Move over, old media
Move over, old media
The terror attack on the Boston Marathon last week once again demonstrated the impact of both the Internet and social networks on our lives. Social networks, in which users exchange information in real time, is quickly becoming the official alternative to television, and in the not-too-distant future new media will replace old media as a primary information source.
Anyone who wanted to connect quickly to what was going down in Boston was able to receive photographs, video clips and updates directly from the scene. Even the terrorist himself used Twitter to update his followers. True, we’re still in a transition period in which old media, like television, also use the Internet to keep their viewers updated. But one day all television viewers will have Twitter and other social media accounts, and there will no longer be a need for that. A quick Twitter search, and you’ll be able to get live updates from key sources at the scene.
In addition to status updates and YouTube clips uploaded by ordinary citizens, there were CCTV cameras stationed throughout Boston that helped the primary mission of tracking down suspects (Boston police requested and received help from citizens who had snapped photographs). Videos from those cameras were even uploaded to the Internet and delivered instantaneous images of the attack to viewers around the world. Nothing like that had ever happened before. It’s important to mention that the use of cameras throughout Boston once again raised the issue of citizens’ privacy versus security needs during times of terror threats.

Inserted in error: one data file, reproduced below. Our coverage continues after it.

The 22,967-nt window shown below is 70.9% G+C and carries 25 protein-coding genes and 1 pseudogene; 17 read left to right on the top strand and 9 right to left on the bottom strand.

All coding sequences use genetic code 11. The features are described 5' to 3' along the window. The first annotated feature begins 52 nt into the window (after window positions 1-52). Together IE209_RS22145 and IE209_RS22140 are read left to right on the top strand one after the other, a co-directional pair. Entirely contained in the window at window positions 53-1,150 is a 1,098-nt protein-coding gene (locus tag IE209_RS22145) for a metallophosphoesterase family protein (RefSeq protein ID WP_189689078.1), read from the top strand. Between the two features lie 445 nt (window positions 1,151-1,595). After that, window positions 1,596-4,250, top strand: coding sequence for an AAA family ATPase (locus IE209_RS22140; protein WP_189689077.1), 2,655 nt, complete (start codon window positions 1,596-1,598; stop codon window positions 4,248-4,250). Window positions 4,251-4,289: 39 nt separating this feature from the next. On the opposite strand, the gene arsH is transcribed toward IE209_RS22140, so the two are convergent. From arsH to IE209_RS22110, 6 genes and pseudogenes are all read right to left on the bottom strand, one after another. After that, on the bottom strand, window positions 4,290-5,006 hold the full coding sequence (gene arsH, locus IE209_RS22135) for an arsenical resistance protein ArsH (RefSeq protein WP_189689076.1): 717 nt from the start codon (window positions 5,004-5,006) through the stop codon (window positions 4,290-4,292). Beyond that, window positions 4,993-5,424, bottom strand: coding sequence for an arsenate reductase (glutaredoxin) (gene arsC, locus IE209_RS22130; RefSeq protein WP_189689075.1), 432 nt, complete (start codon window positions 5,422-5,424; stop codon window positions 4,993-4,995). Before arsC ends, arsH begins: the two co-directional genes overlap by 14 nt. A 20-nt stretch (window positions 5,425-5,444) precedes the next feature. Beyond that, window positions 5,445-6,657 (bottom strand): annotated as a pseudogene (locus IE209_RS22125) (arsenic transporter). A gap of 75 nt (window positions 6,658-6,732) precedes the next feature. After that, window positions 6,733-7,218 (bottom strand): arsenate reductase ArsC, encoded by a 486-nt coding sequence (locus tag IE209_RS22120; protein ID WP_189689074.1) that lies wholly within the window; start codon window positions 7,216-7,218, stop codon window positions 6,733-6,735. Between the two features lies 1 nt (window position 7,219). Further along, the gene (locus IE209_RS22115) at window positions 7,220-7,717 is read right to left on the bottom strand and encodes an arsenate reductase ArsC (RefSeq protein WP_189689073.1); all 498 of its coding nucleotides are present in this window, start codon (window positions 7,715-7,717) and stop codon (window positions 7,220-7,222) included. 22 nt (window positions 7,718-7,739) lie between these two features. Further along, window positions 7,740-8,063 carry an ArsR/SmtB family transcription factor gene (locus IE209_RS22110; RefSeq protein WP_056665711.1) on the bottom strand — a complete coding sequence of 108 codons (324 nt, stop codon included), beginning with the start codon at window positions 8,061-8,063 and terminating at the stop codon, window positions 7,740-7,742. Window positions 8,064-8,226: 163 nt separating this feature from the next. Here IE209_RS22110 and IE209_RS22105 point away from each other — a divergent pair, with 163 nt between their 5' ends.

The chase after the terrorists at MIT and the curfew imposed on millions of Bostonians later also fueled the massive use of social networks, helping paint a picture of what was happening on the ground moment by moment.
That is how I, here in Israel, was able to obtain a “live report” from a friend by following his status updates as well as the photos he had uploaded on Instagram.
Residents under curfew were not the only source of information. Those who were interested could even get Twitter updates from the terrorist himself. Dzhokhar Tsarnaev, 19, who was arrested after the Boston police put the city under siege, used the handle “Jahar” on Twitter.
“Ain’t no love in the heart of the city, stay safe people,” he wrote following the bombing.
It’s not by accident that he mixed elements of African American and popular culture into his status updates, as if he were the Joker, that psychopathic clown from Batman.
Dzhokhar’s last tweet is a retweet of religious commentary by Mufti Ismail Menk of Zimbabwe: “Attitude can take away your beauty, no matter how good looking you are, or it could enhance your beauty, making you adorable.”
As the operation to capture the terrorists wound to a close, it was memorialized by citizens’ personal cameras. Very quickly, bloggers took these photos and pieced together a timeline of what had transpired.
The Internet’s great achievement is to create a flow of information that is bottom up, instead of the top-down hierarchy of old media that broadcast to a passive audience. In the new media climate, citizens are part of the fabric of information. And the social networks are the means of production of news.